Career As an Investment Banker

One of the main functions of an investment bank is to operate as an intermediary between companies that want to raise money by issuing securities and individual or institutional investors who are willing to provide money in exchange for securities. Investment bankers handle every aspect of these transactions.

Key Takeaways

  • Investment banks facilitate deals between companies that want to raise money by issuing securities and investors who are willing to pay in exchange for securities.
  • Investment bankers handle financing issues, including helping a corporation choose what type of securities to issue, or placing those securities with investors, also known as underwriting.
  • Investment bankers also help with the completion of mergers and acquisitions, including company valuation, strategizing, and deal finalizing.

What Does an Investment Banker Do?

Investment bankers advise companies on what kind of securities to issue, such as stocks or bonds, and how, when, and at what price to issue them. They also handle placement of the securities with investors, a process known as underwriting. In addition to working with private and publicly traded companies, investment bankers also underwrite municipal bonds and other types of debt securities.

Beyond company financing activities, investment bankers also handle a variety of other complex financial transactions. For example, an investment banker may help facilitate a company merger and acquisition (M&A) by providing advice and other related services to parties involved on either side of a potential transaction. They may assist an M&A client with company valuation, strategy formation, and deal negotiation. Investment bankers may also be involved in financing the final deal if it requires the issuance of new debt or stock.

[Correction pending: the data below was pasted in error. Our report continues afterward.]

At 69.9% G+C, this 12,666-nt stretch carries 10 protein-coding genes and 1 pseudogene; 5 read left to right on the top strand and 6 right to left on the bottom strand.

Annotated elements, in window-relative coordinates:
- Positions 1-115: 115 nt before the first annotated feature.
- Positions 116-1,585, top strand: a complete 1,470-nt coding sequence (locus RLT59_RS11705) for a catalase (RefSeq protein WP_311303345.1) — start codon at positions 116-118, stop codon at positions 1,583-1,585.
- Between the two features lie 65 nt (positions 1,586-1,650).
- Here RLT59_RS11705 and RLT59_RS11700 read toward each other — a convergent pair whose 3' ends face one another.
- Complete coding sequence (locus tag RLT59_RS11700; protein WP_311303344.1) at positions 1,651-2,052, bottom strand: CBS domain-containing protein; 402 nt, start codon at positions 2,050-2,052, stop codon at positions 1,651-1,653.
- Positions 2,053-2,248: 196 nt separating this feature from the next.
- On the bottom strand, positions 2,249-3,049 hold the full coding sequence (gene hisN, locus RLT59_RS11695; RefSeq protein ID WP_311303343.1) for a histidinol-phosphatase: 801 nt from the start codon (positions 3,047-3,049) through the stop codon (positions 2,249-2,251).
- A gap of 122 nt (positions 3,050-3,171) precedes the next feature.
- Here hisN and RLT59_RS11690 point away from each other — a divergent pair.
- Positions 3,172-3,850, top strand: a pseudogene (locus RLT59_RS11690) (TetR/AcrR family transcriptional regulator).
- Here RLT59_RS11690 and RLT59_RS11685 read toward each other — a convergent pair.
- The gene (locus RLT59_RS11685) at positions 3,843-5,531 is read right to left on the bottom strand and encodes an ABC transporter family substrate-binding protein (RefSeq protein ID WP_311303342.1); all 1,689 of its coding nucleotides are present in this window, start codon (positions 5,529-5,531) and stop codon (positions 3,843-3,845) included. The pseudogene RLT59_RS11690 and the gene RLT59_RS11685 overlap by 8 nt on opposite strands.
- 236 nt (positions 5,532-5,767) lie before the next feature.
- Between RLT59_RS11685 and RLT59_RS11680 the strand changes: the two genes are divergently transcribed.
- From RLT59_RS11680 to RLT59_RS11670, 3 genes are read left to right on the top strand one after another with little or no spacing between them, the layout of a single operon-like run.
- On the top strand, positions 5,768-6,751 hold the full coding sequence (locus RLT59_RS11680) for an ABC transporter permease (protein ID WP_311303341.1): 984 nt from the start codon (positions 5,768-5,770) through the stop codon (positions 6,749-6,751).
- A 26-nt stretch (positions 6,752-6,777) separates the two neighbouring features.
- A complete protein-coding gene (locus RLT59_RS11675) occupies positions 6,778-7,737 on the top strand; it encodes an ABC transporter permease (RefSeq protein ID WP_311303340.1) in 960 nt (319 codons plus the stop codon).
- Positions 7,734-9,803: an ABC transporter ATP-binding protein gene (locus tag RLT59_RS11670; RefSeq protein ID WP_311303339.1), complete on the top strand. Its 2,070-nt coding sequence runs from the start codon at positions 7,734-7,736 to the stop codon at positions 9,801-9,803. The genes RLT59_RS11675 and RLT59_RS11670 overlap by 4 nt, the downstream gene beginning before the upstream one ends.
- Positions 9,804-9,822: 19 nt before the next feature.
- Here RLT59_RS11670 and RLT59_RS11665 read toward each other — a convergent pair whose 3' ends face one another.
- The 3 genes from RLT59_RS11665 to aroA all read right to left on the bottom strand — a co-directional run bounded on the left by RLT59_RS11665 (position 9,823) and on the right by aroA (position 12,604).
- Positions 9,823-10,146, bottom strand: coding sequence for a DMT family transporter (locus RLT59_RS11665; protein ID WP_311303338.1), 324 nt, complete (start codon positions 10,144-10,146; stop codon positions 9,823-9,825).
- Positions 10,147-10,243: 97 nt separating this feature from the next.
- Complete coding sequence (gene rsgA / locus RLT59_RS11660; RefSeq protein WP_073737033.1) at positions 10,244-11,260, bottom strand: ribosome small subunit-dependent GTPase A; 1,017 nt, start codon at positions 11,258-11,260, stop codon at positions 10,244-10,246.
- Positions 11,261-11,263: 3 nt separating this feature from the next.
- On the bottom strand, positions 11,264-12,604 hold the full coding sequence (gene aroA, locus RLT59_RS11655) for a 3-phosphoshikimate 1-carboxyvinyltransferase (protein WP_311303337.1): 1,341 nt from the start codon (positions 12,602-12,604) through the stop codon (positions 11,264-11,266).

What Is a Typical Career Path?

Many investment bankers begin in the industry by participating in internships with investment banks when they are undergraduate students. Although an internship is not required to enter the field, it is an excellent way to get started.

After graduating with a bachelor's degree, it is possible to begin working in the field as an investment banking analyst conducting research and producing analytical reports for more senior staff members. Working as a financial analyst in a wealth management firm, bank, hedge fund, or another financial organization is also a good way to begin building experience.

Typically, with several years of experience and a strong record of good performance, an analyst can often move into a junior-level position as an associate investment banker. This position may also be available to a highly qualified candidate with a master's degree and a strong resume but little investment banking experience.

Commonly, the junior analyst phase is "on-the-job training" that usually lasts about 2 years. Some companies such as Goldman Sachs have Goldman Sachs University, which provides education to new analysts for 6-8 weeks. Junior investment bankers eventually participate in most aspects of investment banking, including the planning, structuring, and execution of large financial transactions. With good performance, junior bankers can move into senior positions overseeing transactions from start to finish.